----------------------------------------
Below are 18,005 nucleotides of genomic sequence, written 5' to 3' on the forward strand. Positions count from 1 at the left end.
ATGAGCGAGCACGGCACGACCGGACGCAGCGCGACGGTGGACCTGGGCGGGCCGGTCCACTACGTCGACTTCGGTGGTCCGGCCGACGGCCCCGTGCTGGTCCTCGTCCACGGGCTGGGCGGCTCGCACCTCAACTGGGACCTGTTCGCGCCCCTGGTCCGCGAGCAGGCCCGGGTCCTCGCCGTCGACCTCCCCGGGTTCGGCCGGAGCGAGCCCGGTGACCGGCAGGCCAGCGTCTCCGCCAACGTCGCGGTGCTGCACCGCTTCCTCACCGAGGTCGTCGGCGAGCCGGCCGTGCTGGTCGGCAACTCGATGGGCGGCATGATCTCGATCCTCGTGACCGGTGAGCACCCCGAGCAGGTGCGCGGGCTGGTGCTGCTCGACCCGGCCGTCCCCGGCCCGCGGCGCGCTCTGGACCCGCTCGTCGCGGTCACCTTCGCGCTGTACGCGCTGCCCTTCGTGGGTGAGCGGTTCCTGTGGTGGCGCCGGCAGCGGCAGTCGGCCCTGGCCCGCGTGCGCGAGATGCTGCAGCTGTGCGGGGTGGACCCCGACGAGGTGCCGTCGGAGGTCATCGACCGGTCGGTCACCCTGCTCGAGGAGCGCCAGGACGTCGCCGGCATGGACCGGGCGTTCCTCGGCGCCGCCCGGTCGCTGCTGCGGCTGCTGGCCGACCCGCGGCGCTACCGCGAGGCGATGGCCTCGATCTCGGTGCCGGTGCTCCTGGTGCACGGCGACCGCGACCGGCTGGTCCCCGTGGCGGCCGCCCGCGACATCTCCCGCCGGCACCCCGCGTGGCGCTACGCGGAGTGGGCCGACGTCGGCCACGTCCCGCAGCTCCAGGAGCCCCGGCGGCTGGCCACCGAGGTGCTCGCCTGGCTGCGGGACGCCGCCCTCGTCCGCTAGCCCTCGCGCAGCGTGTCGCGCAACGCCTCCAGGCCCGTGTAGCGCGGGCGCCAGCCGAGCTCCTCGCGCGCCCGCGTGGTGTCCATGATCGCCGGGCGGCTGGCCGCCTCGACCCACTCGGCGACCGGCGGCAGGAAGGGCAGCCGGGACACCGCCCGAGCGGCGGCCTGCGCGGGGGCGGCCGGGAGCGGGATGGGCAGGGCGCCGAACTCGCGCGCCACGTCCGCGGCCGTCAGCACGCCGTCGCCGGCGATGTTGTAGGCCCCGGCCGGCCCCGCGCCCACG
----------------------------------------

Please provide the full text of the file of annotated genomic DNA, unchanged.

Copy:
Below are 18,005 nucleotides of genomic sequence, written 5' to 3' on the forward strand. Positions count from 1 at the left end.
ATGAGCGAGCACGGCACGACCGGACGCAGCGCGACGGTGGACCTGGGCGGGCCGGTCCACTACGTCGACTTCGGTGGTCCGGCCGACGGCCCCGTGCTGGTCCTCGTCCACGGGCTGGGCGGCTCGCACCTCAACTGGGACCTGTTCGCGCCCCTGGTCCGCGAGCAGGCCCGGGTCCTCGCCGTCGACCTCCCCGGGTTCGGCCGGAGCGAGCCCGGTGACCGGCAGGCCAGCGTCTCCGCCAACGTCGCGGTGCTGCACCGCTTCCTCACCGAGGTCGTCGGCGAGCCGGCCGTGCTGGTCGGCAACTCGATGGGCGGCATGATCTCGATCCTCGTGACCGGTGAGCACCCCGAGCAGGTGCGCGGGCTGGTGCTGCTCGACCCGGCCGTCCCCGGCCCGCGGCGCGCTCTGGACCCGCTCGTCGCGGTCACCTTCGCGCTGTACGCGCTGCCCTTCGTGGGTGAGCGGTTCCTGTGGTGGCGCCGGCAGCGGCAGTCGGCCCTGGCCCGCGTGCGCGAGATGCTGCAGCTGTGCGGGGTGGACCCCGACGAGGTGCCGTCGGAGGTCATCGACCGGTCGGTCACCCTGCTCGAGGAGCGCCAGGACGTCGCCGGCATGGACCGGGCGTTCCTCGGCGCCGCCCGGTCGCTGCTGCGGCTGCTGGCCGACCCGCGGCGCTACCGCGAGGCGATGGCCTCGATCTCGGTGCCGGTGCTCCTGGTGCACGGCGACCGCGACCGGCTGGTCCCCGTGGCGGCCGCCCGCGACATCTCCCGCCGGCACCCCGCGTGGCGCTACGCGGAGTGGGCCGACGTCGGCCACGTCCCGCAGCTCCAGGAGCCCCGGCGGCTGGCCACCGAGGTGCTCGCCTGGCTGCGGGACGCCGCCCTCGTCCGCTAGCCCTCGCGCAGCGTGTCGCGCAACGCCTCCAGGCCCGTGTAGCGCGGGCGCCAGCCGAGCTCCTCGCGCGCCCGCGTGGTGTCCATGATCGCCGGGCGGCTGGCCGCCTCGACCCACTCGGCGACCGGCGGCAGGAAGGGCAGCCGGGACACCGCCCGAGCGGCGGCCTGCGCGGGGGCGGCCGGGAGCGGGATGGGCAGGGCGCCGAACTCGCGCGCCACGTCCGCGGCCGTCAGCACGCCGTCGCCGGCGATGTTGTAGGCCCCGGCCGGCCCCGCGCCCACG